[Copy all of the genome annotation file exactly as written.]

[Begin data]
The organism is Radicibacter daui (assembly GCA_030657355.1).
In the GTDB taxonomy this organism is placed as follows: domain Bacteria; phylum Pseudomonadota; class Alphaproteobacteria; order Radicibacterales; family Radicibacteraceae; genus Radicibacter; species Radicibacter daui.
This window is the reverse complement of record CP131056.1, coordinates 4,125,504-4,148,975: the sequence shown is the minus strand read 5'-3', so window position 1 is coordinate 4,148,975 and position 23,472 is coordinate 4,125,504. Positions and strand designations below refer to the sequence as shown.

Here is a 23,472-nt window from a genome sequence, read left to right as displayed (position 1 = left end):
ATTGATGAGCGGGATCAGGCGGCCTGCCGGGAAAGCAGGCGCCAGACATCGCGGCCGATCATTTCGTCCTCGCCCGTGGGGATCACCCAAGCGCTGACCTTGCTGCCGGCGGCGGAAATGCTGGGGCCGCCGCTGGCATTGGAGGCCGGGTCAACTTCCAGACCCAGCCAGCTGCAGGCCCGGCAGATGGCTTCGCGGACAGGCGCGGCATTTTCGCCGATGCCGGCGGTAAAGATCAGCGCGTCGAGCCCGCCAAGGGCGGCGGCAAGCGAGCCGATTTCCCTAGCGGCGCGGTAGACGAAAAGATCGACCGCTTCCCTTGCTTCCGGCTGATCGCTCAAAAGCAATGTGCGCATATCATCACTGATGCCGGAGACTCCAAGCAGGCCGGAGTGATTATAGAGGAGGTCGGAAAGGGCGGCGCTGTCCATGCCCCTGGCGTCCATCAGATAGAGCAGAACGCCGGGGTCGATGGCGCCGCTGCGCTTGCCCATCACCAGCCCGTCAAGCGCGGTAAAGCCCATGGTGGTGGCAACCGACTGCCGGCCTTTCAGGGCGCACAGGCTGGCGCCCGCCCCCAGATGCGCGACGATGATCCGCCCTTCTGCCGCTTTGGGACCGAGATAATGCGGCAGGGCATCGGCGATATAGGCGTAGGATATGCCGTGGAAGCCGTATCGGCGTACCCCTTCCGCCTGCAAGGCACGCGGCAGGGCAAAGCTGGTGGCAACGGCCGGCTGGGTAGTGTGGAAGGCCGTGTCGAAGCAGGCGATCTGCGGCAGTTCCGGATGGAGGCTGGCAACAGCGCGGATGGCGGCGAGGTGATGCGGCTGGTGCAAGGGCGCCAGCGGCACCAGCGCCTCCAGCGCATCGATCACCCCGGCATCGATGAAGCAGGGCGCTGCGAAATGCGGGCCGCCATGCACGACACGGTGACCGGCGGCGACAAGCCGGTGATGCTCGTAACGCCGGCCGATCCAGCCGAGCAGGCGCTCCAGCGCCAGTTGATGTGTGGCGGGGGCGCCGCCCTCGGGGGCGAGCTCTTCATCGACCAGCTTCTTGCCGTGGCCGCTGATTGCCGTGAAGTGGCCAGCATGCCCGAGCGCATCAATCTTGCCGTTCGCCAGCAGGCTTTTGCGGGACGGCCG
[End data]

The organism is Radicibacter daui (assembly GCA_030657355.1).
In the GTDB taxonomy this organism is placed as follows: domain Bacteria; phylum Pseudomonadota; class Alphaproteobacteria; order Radicibacterales; family Radicibacteraceae; genus Radicibacter; species Radicibacter daui.
This window is the reverse complement of record CP131056.1, coordinates 4,125,504-4,148,975: the sequence shown is the minus strand read 5'-3', so window position 1 is coordinate 4,148,975 and position 23,472 is coordinate 4,125,504. Positions and strand designations below refer to the sequence as shown.

Here is a 23,472-nt window from a genome sequence, read left to right as displayed (position 1 = left end):
ATTGATGAGCGGGATCAGGCGGCCTGCCGGGAAAGCAGGCGCCAGACATCGCGGCCGATCATTTCGTCCTCGCCCGTGGGGATCACCCAAGCGCTGACCTTGCTGCCGGCGGCGGAAATGCTGGGGCCGCCGCTGGCATTGGAGGCCGGGTCAACTTCCAGACCCAGCCAGCTGCAGGCCCGGCAGATGGCTTCGCGGACAGGCGCGGCATTTTCGCCGATGCCGGCGGTAAAGATCAGCGCGTCGAGCCCGCCAAGGGCGGCGGCAAGCGAGCCGATTTCCCTAGCGGCGCGGTAGACGAAAAGATCGACCGCTTCCCTTGCTTCCGGCTGATCGCTCAAAAGCAATGTGCGCATATCATCACTGATGCCGGAGACTCCAAGCAGGCCGGAGTGATTATAGAGGAGGTCGGAAAGGGCGGCGCTGTCCATGCCCCTGGCGTCCATCAGATAGAGCAGAACGCCGGGGTCGATGGCGCCGCTGCGCTTGCCCATCACCAGCCCGTCAAGCGCGGTAAAGCCCATGGTGGTGGCAACCGACTGCCGGCCTTTCAGGGCGCACAGGCTGGCGCCCGCCCCCAGATGCGCGACGATGATCCGCCCTTCTGCCGCTTTGGGACCGAGATAATGCGGCAGGGCATCGGCGATATAGGCGTAGGATATGCCGTGGAAGCCGTATCGGCGTACCCCTTCCGCCTGCAAGGCACGCGGCAGGGCAAAGCTGGTGGCAACGGCCGGCTGGGTAGTGTGGAAGGCCGTGTCGAAGCAGGCGATCTGCGGCAGTTCCGGATGGAGGCTGGCAACAGCGCGGATGGCGGCGAGGTGATGCGGCTGGTGCAAGGGCGCCAGCGGCACCAGCGCCTCCAGCGCATCGATCACCCCGGCATCGATGAAGCAGGGCGCTGCGAAATGCGGGCCGCCATGCACGACACGGTGACCGGCGGCGACAAGCCGGTGATGCTCGTAACGCCGGCCGATCCAGCCGAGCAGGCGCTCCAGCGCCAGTTGATGTGTGGCGGGGGCGCCGCCCTCGGGGGCGAGCTCTTCATCGACCAGCTTCTTGCCGTGGCCGCTGATTGCCGTGAAGTGGCCAGCATGCCCGAGCGCATCAATCTTGCCGTTCGCCAGCAGGCTTTTGCGGGACGGCCG